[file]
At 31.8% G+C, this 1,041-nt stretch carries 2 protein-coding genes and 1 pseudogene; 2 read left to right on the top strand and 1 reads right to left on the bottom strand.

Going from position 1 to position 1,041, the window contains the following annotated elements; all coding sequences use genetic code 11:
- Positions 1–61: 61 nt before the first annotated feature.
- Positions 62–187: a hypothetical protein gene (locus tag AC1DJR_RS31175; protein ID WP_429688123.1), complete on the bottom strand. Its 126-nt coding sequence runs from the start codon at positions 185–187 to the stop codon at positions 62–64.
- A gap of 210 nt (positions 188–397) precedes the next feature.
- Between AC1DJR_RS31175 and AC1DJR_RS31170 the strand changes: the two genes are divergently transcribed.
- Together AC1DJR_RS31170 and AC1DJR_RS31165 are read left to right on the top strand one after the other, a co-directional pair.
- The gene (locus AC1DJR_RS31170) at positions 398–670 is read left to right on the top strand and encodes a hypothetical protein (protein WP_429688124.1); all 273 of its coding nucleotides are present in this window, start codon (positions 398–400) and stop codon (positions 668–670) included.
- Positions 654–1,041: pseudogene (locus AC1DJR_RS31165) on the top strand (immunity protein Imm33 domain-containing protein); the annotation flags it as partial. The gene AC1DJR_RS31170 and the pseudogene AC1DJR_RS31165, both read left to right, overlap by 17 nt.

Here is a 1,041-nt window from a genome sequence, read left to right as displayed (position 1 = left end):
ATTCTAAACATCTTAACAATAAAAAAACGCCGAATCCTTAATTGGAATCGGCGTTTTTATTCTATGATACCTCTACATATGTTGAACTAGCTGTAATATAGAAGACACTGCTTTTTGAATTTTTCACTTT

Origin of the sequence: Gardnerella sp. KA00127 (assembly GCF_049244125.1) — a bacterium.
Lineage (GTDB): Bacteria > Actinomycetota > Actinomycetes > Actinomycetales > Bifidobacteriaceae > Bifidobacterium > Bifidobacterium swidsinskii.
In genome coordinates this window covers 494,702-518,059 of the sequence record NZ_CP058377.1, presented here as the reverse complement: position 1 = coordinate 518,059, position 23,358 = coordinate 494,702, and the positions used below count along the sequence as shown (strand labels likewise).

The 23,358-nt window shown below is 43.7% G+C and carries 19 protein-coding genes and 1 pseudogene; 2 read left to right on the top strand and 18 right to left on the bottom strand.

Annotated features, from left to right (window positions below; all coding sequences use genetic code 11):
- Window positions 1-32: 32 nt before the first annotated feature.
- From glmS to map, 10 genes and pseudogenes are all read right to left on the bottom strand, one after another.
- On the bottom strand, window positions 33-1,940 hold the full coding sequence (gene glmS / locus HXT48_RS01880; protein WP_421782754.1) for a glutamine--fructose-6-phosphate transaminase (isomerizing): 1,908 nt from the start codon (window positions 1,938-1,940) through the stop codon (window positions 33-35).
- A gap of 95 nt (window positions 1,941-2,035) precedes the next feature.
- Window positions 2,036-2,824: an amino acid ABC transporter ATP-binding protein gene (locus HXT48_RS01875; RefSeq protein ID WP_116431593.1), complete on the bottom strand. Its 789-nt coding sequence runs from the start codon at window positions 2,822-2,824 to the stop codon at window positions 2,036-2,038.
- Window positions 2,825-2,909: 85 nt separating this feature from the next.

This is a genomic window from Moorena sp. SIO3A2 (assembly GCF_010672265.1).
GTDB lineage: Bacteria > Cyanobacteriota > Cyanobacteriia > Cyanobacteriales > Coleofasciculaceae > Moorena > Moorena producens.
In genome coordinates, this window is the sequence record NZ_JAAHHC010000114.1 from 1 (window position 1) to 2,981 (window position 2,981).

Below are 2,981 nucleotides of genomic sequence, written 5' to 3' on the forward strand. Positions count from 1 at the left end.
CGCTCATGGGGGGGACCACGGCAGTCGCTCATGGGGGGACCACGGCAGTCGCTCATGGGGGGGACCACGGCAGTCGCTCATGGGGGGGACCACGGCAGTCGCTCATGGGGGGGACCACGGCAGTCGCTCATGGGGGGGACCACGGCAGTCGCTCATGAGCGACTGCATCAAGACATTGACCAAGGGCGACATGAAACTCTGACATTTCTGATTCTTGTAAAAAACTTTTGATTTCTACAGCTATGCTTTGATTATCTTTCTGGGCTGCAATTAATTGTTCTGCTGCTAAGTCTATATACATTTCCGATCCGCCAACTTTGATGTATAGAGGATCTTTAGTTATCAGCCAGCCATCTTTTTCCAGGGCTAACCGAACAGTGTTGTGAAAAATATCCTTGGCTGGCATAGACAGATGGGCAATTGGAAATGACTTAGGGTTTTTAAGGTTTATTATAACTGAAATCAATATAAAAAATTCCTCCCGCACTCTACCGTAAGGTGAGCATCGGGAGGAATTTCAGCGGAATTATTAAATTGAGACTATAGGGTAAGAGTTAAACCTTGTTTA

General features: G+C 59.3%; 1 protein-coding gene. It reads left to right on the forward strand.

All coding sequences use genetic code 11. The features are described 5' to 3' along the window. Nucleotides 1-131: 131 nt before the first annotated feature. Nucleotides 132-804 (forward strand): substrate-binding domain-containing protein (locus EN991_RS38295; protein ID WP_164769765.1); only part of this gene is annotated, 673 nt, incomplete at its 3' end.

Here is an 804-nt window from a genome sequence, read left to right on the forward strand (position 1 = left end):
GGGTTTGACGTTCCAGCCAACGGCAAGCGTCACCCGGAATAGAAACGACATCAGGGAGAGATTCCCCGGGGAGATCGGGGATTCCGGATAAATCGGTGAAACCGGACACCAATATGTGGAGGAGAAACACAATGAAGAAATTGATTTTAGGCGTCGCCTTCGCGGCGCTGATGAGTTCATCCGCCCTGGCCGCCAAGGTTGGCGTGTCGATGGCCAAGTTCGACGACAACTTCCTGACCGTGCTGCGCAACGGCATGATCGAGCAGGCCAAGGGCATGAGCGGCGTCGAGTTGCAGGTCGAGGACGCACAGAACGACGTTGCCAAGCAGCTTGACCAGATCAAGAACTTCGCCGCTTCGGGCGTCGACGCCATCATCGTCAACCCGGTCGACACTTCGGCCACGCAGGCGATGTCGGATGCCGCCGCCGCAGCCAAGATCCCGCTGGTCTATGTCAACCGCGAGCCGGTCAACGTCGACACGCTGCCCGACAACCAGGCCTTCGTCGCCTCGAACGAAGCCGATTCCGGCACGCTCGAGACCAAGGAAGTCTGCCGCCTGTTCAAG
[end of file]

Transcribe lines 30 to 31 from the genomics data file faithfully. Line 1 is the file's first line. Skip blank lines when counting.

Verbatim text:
Here is an 804-nt window from a genome sequence, read left to right on the forward strand (position 1 = left end):
GGGTTTGACGTTCCAGCCAACGGCAAGCGTCACCCGGAATAGAAACGACATCAGGGAGAGATTCCCCGGGGAGATCGGGGATTCCGGATAAATCGGTGAAACCGGACACCAATATGTGGAGGAGAAACACAATGAAGAAATTGATTTTAGGCGTCGCCTTCGCGGCGCTGATGAGTTCATCCGCCCTGGCCGCCAAGGTTGGCGTGTCGATGGCCAAGTTCGACGACAACTTCCTGACCGTGCTGCGCAACGGCATGATCGAGCAGGCCAAGGGCATGAGCGGCGTCGAGTTGCAGGTCGAGGACGCACAGAACGACGTTGCCAAGCAGCTTGACCAGATCAAGAACTTCGCCGCTTCGGGCGTCGACGCCATCATCGTCAACCCGGTCGACACTTCGGCCACGCAGGCGATGTCGGATGCCGCCGCCGCAGCCAAGATCCCGCTGGTCTATGTCAACCGCGAGCCGGTCAACGTCGACACGCTGCCCGACAACCAGGCCTTCGTCGCCTCGAACGAAGCCGATTCCGGCACGCTCGAGACCAAGGAAGTCTGCCGCCTGTTCAAG